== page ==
Talk to the Empty Chair: Don't Take Away Our Health Care, Senator Flake
Jodi Liggett of Planned Parenthood shows off the empty chair reserved for Senator Jeff Flake
Tarah Ausburn was 35 years old when she found out she had Stage 3 breast cancer.
“My oncologist told me, ‘If you don’t go through this aggressive treatment, you will be dead in three years,’” she said last night at a packed town hall organized by Planned Parenthood Advocates of Arizona and Organizing For Action.
“It was a pretty shattering to me and my family.”
Ausburn, who works as a public-school teacher, was lucky to have good health insurance through her job. She had a bilateral mastectomy and was declared cancer-free.
But she still has to make a lot of trips to the doctor’s office.
“I still have to spend the rest of my life dealing with this, because cancer can come back,” she said. “Anytime I have a mole show up, or anything changes with my body, I have to get that checked out.”
She wanted to ask Arizona Senator Jeff Flake what he’d do for patients who aren’t fortunate enough to have employer-sponsored health insurance if Obamacare is repealed.
Only, the Republican wasn’t there. Organizers had left an empty chair at the front of the room with his name on it, while he accepted an award from the Arizona Lodging and Tourism Association.
“We’re here in south Phoenix because this is the zip code where the most people in Arizona who were helped by the Affordable Care Act live,” Erin Connelly Martin, an organizer with Organizing For Action, pointed out. “The senator isn’t here — he’s up north, in a different kind of zip code.”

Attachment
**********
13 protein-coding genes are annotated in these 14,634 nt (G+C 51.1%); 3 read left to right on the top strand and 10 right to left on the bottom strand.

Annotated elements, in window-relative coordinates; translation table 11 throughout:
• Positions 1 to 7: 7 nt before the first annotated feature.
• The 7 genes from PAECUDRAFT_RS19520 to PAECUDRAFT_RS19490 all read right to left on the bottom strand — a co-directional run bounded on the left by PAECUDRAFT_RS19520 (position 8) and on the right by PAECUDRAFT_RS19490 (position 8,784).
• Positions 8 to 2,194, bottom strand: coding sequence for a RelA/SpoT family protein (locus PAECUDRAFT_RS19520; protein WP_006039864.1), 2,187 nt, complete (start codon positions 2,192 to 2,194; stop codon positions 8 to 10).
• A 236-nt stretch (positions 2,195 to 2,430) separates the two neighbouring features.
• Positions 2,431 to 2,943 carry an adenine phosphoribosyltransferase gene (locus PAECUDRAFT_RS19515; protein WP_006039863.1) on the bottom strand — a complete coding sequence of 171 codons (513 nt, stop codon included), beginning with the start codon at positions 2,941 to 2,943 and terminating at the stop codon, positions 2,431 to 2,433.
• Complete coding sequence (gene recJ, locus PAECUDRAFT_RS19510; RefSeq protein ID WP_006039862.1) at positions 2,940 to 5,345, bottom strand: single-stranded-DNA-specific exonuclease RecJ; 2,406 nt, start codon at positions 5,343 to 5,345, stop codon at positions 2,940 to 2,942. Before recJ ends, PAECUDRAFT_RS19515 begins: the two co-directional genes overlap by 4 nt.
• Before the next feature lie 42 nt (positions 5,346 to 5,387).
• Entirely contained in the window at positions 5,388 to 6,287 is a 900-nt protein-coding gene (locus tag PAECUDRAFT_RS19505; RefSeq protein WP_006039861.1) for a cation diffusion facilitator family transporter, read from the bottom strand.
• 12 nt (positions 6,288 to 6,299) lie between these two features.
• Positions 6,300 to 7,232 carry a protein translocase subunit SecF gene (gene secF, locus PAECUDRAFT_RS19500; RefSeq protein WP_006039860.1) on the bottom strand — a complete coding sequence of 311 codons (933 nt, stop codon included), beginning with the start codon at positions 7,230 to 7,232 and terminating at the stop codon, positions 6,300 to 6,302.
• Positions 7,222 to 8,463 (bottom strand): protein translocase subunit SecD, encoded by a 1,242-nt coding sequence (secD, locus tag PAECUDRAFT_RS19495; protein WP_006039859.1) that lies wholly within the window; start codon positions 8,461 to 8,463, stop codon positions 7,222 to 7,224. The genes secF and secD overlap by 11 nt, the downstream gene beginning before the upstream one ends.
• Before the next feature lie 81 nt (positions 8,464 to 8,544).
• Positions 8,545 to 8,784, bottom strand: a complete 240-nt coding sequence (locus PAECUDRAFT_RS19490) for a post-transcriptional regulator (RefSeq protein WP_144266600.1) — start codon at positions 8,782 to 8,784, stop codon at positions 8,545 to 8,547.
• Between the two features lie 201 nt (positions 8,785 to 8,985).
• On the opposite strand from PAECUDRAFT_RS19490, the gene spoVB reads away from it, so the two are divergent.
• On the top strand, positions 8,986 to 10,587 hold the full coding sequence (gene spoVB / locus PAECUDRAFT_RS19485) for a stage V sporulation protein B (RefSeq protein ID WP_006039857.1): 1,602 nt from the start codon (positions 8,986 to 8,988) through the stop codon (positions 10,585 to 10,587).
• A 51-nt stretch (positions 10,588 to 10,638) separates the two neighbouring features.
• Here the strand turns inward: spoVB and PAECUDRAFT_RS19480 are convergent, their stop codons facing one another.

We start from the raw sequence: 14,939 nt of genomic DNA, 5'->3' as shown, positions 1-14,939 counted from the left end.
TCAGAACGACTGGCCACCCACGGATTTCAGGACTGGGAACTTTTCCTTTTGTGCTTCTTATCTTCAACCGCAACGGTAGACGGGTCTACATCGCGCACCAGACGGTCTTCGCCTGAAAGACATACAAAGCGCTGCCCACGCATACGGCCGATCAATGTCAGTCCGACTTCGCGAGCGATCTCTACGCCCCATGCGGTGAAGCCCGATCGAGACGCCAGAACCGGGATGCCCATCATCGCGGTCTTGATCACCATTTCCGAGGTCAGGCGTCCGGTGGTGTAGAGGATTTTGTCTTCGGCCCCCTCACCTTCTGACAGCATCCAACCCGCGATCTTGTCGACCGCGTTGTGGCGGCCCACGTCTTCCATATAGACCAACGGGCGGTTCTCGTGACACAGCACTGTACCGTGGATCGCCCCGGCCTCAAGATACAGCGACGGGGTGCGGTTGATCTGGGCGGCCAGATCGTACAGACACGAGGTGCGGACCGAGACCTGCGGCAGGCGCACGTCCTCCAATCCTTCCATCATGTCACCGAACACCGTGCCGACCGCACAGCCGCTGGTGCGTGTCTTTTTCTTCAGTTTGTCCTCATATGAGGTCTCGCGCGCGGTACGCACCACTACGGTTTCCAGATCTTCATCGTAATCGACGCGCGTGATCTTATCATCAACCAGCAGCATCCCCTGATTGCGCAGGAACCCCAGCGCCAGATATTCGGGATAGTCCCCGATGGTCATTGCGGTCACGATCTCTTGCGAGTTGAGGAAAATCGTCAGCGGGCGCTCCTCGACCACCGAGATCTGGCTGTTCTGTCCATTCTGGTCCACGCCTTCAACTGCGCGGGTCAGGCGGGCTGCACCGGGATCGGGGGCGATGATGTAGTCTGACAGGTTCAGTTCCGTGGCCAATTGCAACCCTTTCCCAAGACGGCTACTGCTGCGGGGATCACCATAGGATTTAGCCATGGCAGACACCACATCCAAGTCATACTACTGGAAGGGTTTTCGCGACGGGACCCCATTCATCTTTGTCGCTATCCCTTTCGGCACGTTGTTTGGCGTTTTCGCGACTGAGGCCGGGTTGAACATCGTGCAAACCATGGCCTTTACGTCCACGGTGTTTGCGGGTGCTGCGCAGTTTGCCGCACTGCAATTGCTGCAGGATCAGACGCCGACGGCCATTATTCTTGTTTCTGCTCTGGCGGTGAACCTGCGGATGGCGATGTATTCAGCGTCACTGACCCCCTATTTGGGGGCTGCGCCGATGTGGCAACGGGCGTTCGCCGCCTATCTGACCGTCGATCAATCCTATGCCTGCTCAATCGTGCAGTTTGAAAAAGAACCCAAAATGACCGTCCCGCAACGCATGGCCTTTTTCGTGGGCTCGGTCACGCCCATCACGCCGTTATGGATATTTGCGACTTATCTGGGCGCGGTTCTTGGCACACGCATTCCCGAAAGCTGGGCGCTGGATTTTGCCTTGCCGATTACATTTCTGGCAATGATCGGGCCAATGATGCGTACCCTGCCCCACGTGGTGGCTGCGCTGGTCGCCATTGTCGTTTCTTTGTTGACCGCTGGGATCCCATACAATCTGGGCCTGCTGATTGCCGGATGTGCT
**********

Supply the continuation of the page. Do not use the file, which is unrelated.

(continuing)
All week long, protesters have been demanding that Flake hold a town hall while Congress is on recess. Groups including Indivisible Arizona and Indivisible Phoenix organized a “Search Party for Flake” outside his home in Mesa on Saturday. There were protests outside his office on East Camelback Road on Tuesday and Wednesday.
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And on Thursday night, a group of protesters demonstrated outside the Westin in Scottsdale, where he was attending the award ceremony.
Even though Flake wasn't there to hear them, people at the health-care town hall took turns sharing stories about how they'd benefited from Planned Parenthood and the Affordable Care Act, both of which are currently threatened by Congress.
One woman said that, before the Affordable Care Act, she’d paid $100 a month for birth control that she needed because otherwise her cramps were so painful she’d pass out.
Another recalled how, before Obamacare, she’d been unable to get health insurance because she and her son both had Hepatitis C. Finally, she quit her job in order to lower her income just so that she could qualify for AHCCCS.
Yet another remembered how she and her husband and their business’ three employees had applied for health insurance, only to be turned down because she had asthma.
"We are the only industrialized nation in the world that doesn’t have health care for all," one woman pointed out. "You want to make America great again? Try to keep up."
We've reached out to Flake for comment and will update this post with his response.
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